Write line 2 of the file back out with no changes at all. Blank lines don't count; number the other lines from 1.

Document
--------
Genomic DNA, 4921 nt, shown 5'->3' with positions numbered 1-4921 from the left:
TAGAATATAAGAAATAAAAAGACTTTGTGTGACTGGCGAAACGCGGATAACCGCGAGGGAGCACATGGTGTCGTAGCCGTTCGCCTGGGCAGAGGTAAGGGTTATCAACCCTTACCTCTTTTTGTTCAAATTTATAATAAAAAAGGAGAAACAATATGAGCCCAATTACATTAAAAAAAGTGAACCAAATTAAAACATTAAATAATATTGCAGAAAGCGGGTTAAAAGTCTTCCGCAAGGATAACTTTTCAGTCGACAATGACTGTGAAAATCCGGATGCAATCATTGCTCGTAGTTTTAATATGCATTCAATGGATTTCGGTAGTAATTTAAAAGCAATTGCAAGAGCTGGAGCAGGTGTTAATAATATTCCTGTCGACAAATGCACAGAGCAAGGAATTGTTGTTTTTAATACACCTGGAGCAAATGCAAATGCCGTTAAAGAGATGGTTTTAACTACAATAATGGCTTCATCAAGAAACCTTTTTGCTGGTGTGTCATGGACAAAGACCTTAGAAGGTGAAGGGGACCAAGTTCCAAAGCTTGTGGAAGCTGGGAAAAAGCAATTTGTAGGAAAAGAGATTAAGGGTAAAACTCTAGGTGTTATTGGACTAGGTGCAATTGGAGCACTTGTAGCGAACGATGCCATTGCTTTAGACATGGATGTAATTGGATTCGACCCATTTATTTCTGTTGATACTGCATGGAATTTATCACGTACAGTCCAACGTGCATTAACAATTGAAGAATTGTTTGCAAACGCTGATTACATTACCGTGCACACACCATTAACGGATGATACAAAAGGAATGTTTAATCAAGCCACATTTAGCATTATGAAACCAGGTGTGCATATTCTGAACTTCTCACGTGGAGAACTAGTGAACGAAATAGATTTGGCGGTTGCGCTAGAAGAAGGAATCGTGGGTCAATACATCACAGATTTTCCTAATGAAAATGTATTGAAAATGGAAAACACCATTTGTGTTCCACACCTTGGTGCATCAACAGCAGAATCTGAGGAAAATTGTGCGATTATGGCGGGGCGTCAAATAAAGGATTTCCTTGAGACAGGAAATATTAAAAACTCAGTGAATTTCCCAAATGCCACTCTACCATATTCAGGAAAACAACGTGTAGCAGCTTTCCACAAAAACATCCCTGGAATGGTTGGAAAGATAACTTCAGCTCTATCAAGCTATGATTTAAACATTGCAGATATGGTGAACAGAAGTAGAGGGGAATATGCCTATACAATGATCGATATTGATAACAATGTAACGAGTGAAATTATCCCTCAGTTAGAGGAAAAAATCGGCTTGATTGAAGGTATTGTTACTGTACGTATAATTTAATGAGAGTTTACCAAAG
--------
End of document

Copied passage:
TAGAATATAAGAAATAAAAAGACTTTGTGTGACTGGCGAAACGCGGATAACCGCGAGGGAGCACATGGTGTCGTAGCCGTTCGCCTGGGCAGAGGTAAGGGTTATCAACCCTTACCTCTTTTTGTTCAAATTTATAATAAAAAAGGAGAAACAATATGAGCCCAATTACATTAAAAAAAGTGAACCAAATTAAAACATTAAATAATATTGCAGAAAGCGGGTTAAAAGTCTTCCGCAAGGATAACTTTTCAGTCGACAATGACTGTGAAAATCCGGATGCAATCATTGCTCGTAGTTTTAATATGCATTCAATGGATTTCGGTAGTAATTTAAAAGCAATTGCAAGAGCTGGAGCAGGTGTTAATAATATTCCTGTCGACAAATGCACAGAGCAAGGAATTGTTGTTTTTAATACACCTGGAGCAAATGCAAATGCCGTTAAAGAGATGGTTTTAACTACAATAATGGCTTCATCAAGAAACCTTTTTGCTGGTGTGTCATGGACAAAGACCTTAGAAGGTGAAGGGGACCAAGTTCCAAAGCTTGTGGAAGCTGGGAAAAAGCAATTTGTAGGAAAAGAGATTAAGGGTAAAACTCTAGGTGTTATTGGACTAGGTGCAATTGGAGCACTTGTAGCGAACGATGCCATTGCTTTAGACATGGATGTAATTGGATTCGACCCATTTATTTCTGTTGATACTGCATGGAATTTATCACGTACAGTCCAACGTGCATTAACAATTGAAGAATTGTTTGCAAACGCTGATTACATTACCGTGCACACACCATTAACGGATGATACAAAAGGAATGTTTAATCAAGCCACATTTAGCATTATGAAACCAGGTGTGCATATTCTGAACTTCTCACGTGGAGAACTAGTGAACGAAATAGATTTGGCGGTTGCGCTAGAAGAAGGAATCGTGGGTCAATACATCACAGATTTTCCTAATGAAAATGTATTGAAAATGGAAAACACCATTTGTGTTCCACACCTTGGTGCATCAACAGCAGAATCTGAGGAAAATTGTGCGATTATGGCGGGGCGTCAAATAAAGGATTTCCTTGAGACAGGAAATATTAAAAACTCAGTGAATTTCCCAAATGCCACTCTACCATATTCAGGAAAACAACGTGTAGCAGCTTTCCACAAAAACATCCCTGGAATGGTTGGAAAGATAACTTCAGCTCTATCAAGCTATGATTTAAACATTGCAGATATGGTGAACAGAAGTAGAGGGGAATATGCCTATACAATGATCGATATTGATAACAATGTAACGAGTGAAATTATCCCTCAGTTAGAGGAAAAAATCGGCTTGATTGAAGGTATTGTTACTGTACGTATAATTTAATGAGAGTTTACCAAAG